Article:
This 3D-printed map of London is one of the coolest things you could ever hang on your wall

We love a good, ambitious 3D printing project here at Digital Trends, and what could be more ambitious than a 3D printed scale model of UK capital city, London?

That’s precisely the thought that hit British-born, San Francisco-based programmer Andrew Godwin. When he discovered that the UK government had released large amount of LIDAR (Light Detection and Ranging) surveying data as part of its ongoing Open Data project, Godwin decided to use it to make an astonishingly detailed 3D map — complete with copious amounts of detail.

“I was inspired by raised relief maps,” Godwin tells Digital Trends. “Those are the moulded 3D maps you occasionally see on walls, often of large-scale geography.” With his so-called “London Rising” project in mind, Godwin decided to take the plunge and used it “to justify to myself” purchasing a 3D printer. “I knew the LIDAR data was out there, and presumed I could work out how to write the code to convert it into printable models eventually,” he continues.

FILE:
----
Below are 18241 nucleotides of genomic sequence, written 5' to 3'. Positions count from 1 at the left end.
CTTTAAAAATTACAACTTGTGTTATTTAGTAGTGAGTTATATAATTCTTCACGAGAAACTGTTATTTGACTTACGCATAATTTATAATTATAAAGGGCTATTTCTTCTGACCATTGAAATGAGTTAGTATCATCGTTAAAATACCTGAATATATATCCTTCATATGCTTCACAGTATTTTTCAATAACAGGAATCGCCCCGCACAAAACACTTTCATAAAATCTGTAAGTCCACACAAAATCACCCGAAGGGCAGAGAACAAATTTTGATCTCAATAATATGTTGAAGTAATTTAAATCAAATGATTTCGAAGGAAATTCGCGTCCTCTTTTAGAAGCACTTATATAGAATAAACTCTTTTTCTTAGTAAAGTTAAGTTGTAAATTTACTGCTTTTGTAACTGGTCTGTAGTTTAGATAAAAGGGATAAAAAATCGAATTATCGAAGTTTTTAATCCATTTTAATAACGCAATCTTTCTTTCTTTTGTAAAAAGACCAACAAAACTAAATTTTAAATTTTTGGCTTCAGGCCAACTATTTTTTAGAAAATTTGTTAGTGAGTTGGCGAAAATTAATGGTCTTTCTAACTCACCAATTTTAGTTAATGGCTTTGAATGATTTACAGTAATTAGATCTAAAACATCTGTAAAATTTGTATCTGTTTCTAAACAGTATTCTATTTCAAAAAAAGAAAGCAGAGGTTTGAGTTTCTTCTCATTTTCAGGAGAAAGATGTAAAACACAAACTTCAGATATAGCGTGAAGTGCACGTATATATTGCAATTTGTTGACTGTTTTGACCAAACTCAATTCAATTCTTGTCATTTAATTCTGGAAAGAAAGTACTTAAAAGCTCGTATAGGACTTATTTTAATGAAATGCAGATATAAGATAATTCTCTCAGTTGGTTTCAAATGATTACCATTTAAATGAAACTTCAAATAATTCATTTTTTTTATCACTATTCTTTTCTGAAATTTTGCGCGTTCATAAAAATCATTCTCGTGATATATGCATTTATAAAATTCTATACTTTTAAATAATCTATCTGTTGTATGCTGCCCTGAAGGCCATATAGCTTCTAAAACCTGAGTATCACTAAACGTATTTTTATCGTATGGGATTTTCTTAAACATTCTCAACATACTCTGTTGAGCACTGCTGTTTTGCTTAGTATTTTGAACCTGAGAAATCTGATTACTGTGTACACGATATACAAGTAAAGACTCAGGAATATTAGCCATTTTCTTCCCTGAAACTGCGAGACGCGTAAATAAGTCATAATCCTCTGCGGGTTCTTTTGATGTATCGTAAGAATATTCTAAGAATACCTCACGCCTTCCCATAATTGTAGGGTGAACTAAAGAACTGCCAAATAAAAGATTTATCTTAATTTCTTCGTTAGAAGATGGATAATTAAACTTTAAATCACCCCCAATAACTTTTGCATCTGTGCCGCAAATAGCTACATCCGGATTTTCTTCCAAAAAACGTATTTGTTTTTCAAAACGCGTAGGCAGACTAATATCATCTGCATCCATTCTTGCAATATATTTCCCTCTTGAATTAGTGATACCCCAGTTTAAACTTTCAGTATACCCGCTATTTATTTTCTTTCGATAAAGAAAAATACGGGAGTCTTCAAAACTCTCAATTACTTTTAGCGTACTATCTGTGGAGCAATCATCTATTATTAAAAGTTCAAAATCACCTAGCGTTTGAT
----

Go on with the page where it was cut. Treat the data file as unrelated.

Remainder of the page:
While the idea sounded simple enough in theory, in practice it proved more difficult. That’s because the LIDAR data, collected using a low-flying aircraft, wasn’t as clean as anticipated and turned even flat roofs into non-smooth surfaces. Making it 3D printable was another challenge — and he spent days experimenting with different materials on his Rostock MAX v2 3D printer.

Eventually he made the decision to print the map as 48 different tiles which, when combined, stretch across central London from Hyde Park to his former flat, near the Thames. Ultimately it took a few weeks to get right, although we’d definitely argue it was time and effort well-spent.

Next up? Possibly similar city maps of San Francisco, where Godwin currently lives, and Oxford, where he previously resided. And what will he be doing with the London original? “I’m just doing it for me and that’s it,” he says. But don’t despair if you dream of 3D printing your own version of London — but lack the skill to turn raw LIDAR data into a polished printer-ready final product. “I released the code to make the models so others can 3D print them and make their own if they want,” he says, indicating that the files are now available on GitHub.

You can’t say fairer than that!


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